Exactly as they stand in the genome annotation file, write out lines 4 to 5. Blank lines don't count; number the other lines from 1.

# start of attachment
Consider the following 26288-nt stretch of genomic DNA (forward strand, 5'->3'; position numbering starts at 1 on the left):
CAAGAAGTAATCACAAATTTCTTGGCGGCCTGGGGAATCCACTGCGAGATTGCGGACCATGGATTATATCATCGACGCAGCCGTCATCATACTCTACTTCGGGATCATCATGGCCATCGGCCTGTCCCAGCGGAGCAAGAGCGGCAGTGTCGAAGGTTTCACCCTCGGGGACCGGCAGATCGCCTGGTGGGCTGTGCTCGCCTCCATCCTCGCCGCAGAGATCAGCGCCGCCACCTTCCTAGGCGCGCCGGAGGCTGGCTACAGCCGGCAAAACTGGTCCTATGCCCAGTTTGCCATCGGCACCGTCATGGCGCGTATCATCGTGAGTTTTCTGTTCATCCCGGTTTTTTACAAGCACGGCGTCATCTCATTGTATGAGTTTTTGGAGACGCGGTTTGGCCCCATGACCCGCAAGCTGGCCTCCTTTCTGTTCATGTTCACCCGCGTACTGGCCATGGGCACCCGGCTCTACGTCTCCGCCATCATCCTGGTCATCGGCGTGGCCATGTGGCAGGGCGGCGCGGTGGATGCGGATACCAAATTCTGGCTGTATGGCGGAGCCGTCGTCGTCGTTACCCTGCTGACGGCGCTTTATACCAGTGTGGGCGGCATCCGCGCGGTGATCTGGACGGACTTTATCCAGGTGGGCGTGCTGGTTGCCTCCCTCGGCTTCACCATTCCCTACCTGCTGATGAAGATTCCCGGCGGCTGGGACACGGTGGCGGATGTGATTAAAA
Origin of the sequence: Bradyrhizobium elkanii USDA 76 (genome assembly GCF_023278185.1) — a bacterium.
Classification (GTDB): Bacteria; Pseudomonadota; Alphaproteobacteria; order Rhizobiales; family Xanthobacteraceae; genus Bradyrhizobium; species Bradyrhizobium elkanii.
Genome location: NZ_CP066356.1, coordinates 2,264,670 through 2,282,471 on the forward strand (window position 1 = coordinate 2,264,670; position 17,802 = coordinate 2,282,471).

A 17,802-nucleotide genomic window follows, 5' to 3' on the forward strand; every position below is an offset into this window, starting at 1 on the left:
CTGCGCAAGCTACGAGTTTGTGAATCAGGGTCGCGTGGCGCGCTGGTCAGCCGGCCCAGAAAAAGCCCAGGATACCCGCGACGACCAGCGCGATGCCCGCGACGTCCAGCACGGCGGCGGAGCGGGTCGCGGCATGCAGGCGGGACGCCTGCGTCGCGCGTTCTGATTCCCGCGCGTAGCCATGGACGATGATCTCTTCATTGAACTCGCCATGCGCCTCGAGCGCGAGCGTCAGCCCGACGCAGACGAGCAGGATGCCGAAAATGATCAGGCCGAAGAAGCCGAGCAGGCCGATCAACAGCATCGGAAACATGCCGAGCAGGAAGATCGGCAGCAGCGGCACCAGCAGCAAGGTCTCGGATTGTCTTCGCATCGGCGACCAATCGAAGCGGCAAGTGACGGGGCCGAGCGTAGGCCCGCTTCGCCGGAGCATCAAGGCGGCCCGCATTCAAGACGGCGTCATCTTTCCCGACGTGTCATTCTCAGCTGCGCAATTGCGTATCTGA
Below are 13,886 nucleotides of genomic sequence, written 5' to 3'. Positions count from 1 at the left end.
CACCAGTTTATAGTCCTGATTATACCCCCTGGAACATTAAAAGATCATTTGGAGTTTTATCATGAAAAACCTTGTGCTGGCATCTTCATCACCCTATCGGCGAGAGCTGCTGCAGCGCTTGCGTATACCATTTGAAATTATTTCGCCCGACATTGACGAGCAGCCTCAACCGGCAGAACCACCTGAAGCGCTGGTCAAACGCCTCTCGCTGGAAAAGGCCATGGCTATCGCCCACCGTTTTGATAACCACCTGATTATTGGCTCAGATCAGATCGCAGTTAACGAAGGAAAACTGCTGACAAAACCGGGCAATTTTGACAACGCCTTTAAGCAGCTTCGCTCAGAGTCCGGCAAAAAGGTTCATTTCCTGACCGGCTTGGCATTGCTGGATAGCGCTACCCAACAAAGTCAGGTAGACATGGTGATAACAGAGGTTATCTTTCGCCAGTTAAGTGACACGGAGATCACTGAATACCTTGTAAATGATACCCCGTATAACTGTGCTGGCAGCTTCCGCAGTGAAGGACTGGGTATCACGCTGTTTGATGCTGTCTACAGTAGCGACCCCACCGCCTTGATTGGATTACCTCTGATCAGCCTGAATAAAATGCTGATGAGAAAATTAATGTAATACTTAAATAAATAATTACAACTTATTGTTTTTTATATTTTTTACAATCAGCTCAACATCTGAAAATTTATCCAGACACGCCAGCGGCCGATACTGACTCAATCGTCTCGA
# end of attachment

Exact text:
Classification (GTDB): Bacteria; Pseudomonadota; Alphaproteobacteria; order Rhizobiales; family Xanthobacteraceae; genus Bradyrhizobium; species Bradyrhizobium elkanii.
Genome location: NZ_CP066356.1, coordinates 2,264,670 through 2,282,471 on the forward strand (window position 1 = coordinate 2,264,670; position 17,802 = coordinate 2,282,471).